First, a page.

In his letter Iacopo Antonio Marcello mentions Scipio Caraffa, who visits the soldiers camp in the Milanese wars (probably spring 1449) and suggests to send a pack of cards, which by Marcello is identified as Trionfi cards, to Isabella, queen of Lorraine. At this occasion it seems clear, that Scipio Caraffa doesn't know this type of deck. The identity of Scipio Caraffa was unknown till recently (March 2004). Ross Gregory Caldwell found the following:
From a history of Charles VII, one reference -
"At this time, the King (Charles VII) had a friendly relationship with the Doge of Venice, and received at his court Scipio Carafa
, ambassador of the Fairest Republic, then at war with Milan."
The text continues -
"Charles, Duke of Orléans, as the heir of Valentine Visconti, raised
legitimate pretensions on the rulership of Asti in Piedmont and on
the principality of Milan. On December 27 1446, Charles VII signed a
new treaty of alliance with Milan. The following year, the succession
of the Duchy was opened by the death of Filippo Maria. Thereupon
Charles VII supported the attempts that his cousin of Orléans made in
Italy, but in vain."
[M. Vallet de Viriville, "Histoire de Charles VII, Roi de France, et
de son époque 1403-1461" t. III p. 127],
(sources given, 3 manuscript, 3 printed).
In a short biography to pope Paul IV. (1555 - 1559) at an
:, who originated from a family "Caraffa near Naples", the actions of this pope are summarised by an
: "The first of the true Counter-Reformation popes" (Cowie). He had previously
been Caraffa who ran the Inquisition. He became pope aged 79. He was an extreme conservative but very energetic for his age. He cut Papal expenditure; ordered bishops back to their sees,
put all of Erasmus?s books on to the Index; expelled travelling entertainers from Rome and forbade hunting and dancing. Paul IV hated Spain because of Spain?s Habsburgs links and he felt
that the pope could never fully be free until the power of the emperor was checked. In 1 555 he re-started the Italian Wars in an effort to broaden his powers but this was to be in vain. His death
in 1559 was greeted with jubilation in Rome.
It seems likely, that Scipio Caraffa descended from the same or a related Naples-family as the later pope, which would make him with some probability somehow involved in the Aragonese victory in Naples 1442 - a similar career like that of Giovanni Cossa, who became a messenger for Marcello in November 1449. Giovanni Cossa became a sort of ambassador in the interests of Rene d'Anjou, Scipio Caraffa seems to have become ambassador at the French court in the interests of Venetia. Both are natural partners of Marcello, who has special diplomatic functions for the Venetian republic to Francesco Sforza and Rene Anjou. Some Caraffa families
could be found by internet research, one single Scipione Caraffa
lives around the right time and is the illegitime son of a better known father:
Carafello (+ ca. 1458 ?), armato Cavaliere ante 1417, Barone di Sessola alla morte del fratello Luigi Antonio, Patrizio
Napoletano, ebbe 4 onze anuali sui fiscali di Sant?Elpidio il 22-10-1422 (privilegio confermato il 23-7-1445), investito del feudo della Manza a Malta e della tonnara di Bonalia a Trapani nel 1430, Consigliere e Maggiordomo del Re Alfonso V. d'Aragona, castellano di Agrigento nel 1434, Governatore e capitano a guerra nella Campagna Romana nel 1443, ambasciatore e plenipotenziario a Genova nel 1444 e insignito del titolo ?Conservatore della Pace? nel medesimo anno dal Doge di Genova, Giustiziere delle terre di Montecassino nel 1444, ambasciatore a Roma nel 1447, compra il feudo di Sant Arpino nel 1451 (Capitano a vita dal 1-7-1452, confermato nel 1456), castellano di Castelcaprino nel 1453.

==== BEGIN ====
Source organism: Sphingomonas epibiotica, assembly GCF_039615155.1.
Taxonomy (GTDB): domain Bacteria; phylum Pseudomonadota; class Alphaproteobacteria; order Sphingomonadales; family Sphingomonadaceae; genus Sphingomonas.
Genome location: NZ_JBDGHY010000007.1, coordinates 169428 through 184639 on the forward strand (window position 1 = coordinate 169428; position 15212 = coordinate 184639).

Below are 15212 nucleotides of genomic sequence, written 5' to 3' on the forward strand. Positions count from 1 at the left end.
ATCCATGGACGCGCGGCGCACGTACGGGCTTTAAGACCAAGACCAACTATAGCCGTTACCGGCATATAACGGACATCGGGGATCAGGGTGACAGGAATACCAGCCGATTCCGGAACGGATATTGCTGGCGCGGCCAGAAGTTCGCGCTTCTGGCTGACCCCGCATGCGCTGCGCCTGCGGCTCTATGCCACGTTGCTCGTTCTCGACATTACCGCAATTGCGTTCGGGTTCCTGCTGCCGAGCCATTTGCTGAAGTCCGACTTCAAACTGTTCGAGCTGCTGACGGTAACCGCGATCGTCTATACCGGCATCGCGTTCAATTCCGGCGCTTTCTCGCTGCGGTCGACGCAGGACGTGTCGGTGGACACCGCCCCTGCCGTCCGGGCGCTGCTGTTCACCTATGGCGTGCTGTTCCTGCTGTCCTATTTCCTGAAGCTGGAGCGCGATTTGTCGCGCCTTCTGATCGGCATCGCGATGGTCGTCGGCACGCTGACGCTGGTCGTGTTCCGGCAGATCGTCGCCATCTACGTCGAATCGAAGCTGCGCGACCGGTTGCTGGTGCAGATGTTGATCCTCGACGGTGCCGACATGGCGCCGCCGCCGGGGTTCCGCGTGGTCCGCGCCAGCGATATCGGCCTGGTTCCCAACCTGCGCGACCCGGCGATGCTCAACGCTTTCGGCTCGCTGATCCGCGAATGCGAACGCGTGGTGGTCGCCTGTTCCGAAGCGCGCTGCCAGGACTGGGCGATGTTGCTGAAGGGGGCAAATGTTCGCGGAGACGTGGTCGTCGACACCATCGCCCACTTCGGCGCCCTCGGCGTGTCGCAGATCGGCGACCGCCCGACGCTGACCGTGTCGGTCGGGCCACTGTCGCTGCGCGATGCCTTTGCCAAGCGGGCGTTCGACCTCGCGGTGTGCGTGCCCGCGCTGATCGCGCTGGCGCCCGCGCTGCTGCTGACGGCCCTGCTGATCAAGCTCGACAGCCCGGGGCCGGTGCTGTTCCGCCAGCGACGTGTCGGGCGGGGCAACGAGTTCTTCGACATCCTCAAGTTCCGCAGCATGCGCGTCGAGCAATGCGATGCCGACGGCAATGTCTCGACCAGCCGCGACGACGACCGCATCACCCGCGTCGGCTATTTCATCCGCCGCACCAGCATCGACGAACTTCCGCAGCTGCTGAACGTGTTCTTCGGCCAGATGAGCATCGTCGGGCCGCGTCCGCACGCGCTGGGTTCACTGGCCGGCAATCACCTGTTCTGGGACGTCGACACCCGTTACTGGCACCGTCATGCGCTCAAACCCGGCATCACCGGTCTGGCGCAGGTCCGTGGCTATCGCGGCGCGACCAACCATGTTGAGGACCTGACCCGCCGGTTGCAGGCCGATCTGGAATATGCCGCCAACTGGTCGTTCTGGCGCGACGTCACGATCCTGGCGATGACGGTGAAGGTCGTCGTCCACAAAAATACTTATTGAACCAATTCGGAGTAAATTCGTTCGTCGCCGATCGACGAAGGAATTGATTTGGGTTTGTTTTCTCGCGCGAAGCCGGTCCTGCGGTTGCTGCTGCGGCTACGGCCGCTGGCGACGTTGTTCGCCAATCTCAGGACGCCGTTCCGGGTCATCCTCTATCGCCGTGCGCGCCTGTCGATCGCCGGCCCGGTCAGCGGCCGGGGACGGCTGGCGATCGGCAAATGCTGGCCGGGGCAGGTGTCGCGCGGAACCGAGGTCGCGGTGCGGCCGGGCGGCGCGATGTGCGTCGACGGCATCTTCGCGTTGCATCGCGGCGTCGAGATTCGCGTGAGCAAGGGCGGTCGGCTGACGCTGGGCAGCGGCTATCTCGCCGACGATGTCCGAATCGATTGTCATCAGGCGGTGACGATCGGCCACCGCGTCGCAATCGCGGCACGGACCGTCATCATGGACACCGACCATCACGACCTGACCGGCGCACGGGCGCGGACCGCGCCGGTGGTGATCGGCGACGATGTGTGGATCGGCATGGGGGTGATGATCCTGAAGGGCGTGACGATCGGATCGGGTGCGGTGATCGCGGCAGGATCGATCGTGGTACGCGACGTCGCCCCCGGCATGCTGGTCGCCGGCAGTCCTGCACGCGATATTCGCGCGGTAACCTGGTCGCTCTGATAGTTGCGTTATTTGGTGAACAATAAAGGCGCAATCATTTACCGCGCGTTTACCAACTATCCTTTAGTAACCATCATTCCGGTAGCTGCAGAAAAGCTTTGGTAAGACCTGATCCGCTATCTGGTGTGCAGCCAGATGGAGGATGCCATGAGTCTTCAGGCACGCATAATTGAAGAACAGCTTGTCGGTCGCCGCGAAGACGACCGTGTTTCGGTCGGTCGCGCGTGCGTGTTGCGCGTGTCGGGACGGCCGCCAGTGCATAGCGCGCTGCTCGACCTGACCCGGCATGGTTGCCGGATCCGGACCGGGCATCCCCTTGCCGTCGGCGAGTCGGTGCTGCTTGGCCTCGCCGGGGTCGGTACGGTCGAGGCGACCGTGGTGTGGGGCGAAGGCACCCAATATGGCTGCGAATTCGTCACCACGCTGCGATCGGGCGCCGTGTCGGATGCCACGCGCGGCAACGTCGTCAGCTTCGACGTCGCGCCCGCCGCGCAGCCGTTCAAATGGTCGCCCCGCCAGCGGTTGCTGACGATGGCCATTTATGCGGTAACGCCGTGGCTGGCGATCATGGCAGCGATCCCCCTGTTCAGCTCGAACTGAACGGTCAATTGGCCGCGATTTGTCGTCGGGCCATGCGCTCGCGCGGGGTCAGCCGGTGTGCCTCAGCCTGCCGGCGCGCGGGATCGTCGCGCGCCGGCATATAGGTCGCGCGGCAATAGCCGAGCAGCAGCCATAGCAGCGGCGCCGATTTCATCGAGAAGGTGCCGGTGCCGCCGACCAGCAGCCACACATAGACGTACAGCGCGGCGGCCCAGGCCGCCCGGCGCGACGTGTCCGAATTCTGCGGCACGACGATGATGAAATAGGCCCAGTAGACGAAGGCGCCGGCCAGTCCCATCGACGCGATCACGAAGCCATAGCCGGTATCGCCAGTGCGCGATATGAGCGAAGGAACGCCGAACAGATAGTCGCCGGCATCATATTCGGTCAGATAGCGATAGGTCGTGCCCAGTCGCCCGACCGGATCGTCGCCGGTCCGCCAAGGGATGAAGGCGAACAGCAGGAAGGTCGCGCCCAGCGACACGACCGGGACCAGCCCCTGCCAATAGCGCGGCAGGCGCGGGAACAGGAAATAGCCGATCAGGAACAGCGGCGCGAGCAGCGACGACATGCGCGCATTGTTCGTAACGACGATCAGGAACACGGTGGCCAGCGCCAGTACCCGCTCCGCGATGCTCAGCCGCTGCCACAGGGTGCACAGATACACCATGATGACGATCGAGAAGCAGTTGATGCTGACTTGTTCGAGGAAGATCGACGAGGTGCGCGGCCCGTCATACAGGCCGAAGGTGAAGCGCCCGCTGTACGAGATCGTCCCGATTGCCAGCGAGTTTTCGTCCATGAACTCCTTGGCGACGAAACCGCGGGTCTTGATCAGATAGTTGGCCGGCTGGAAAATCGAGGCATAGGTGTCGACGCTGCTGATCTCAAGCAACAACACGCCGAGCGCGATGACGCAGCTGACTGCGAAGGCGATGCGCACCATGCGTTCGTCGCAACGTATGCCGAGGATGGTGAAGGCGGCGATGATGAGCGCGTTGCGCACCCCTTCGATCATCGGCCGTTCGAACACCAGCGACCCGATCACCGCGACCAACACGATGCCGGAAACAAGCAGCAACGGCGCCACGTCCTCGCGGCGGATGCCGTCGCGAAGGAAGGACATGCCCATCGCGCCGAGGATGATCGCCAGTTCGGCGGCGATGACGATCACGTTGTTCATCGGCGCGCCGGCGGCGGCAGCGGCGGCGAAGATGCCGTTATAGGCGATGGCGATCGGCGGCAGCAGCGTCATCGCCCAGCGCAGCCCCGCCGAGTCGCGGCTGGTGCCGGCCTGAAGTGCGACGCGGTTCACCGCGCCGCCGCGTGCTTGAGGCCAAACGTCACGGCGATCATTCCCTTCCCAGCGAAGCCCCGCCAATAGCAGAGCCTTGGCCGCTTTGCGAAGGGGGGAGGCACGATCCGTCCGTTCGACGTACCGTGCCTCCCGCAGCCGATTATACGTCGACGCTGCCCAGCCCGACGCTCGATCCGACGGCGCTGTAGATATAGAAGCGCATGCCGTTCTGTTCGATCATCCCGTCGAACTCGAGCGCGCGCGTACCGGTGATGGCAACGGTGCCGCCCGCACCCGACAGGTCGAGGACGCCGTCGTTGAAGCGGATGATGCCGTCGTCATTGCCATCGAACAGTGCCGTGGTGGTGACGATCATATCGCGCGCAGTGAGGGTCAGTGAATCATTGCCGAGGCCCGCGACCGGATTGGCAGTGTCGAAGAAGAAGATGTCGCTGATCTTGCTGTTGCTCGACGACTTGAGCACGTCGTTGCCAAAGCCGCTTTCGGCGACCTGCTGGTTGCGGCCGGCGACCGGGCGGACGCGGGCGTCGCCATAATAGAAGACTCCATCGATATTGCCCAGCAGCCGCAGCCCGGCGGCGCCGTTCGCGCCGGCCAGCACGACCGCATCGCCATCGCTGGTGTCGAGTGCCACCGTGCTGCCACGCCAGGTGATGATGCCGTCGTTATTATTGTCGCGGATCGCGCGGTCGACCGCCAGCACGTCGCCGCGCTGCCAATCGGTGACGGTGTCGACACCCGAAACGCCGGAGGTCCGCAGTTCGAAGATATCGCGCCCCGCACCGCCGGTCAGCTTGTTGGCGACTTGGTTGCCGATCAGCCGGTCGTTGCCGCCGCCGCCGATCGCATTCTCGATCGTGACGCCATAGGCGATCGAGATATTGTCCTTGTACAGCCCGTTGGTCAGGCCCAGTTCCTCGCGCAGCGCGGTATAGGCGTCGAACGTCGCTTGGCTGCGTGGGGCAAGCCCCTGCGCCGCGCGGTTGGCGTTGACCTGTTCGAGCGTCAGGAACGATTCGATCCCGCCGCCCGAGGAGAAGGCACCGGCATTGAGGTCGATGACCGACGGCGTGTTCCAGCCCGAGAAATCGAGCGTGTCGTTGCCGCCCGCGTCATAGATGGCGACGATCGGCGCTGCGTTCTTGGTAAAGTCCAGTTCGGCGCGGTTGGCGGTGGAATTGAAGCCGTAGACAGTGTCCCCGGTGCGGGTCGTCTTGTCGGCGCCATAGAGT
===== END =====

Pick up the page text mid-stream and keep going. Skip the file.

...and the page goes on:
The better known father seems to have been on the Aragonese side, perhaps the less well known destiny of the son "Scipione" indicates his service in foreign countries.
The conflict Aragon/Anjou started in old times in 1268 with Charles of Anjou becoming King of Naples and Sicily, finishing the reignment of the Hohenstaufern. In 1284 in a dramatical event called "Sicilian Vesper" the power in Sicily was turned in favor of Pietro d'Aragon. The enduring conflict was alive in many phases of 15th century, occasionaly sleepy, occasionally in open fight. Rene d'Anjou took part since 1434 (declared heir) till 1442 (Alfonso wins), then again in 1453 (short Rene d'Anjou-campain with Francesco Sforza) and in 1459 - 1462 (Ferrante stabilizes as heir of Alfonso). The Anjou interests were taken by the French king Charles VIII. (see the biography of Giovanni Cossa, in which the story is told, how Louis XI. became heir of Rene d'Anjou) in 1494, who entered Italy with a 90.000-men-army and ended the peaceful and creative phase of Italian renaissance, in which - beside many other artistic objects - also Trionfi-cards found development.
For playing card history it's of interest, that Scipio Caraffa, a man probably with insider knowledge of "everyday life" around Naples (till 1442; ?) and Venetia and the French court isn't aware of the existence of Trionfi cards in this special moment of time (after Filippo's death in 1447 till 1449) - which signals "no great distribution" of this type of deck just then.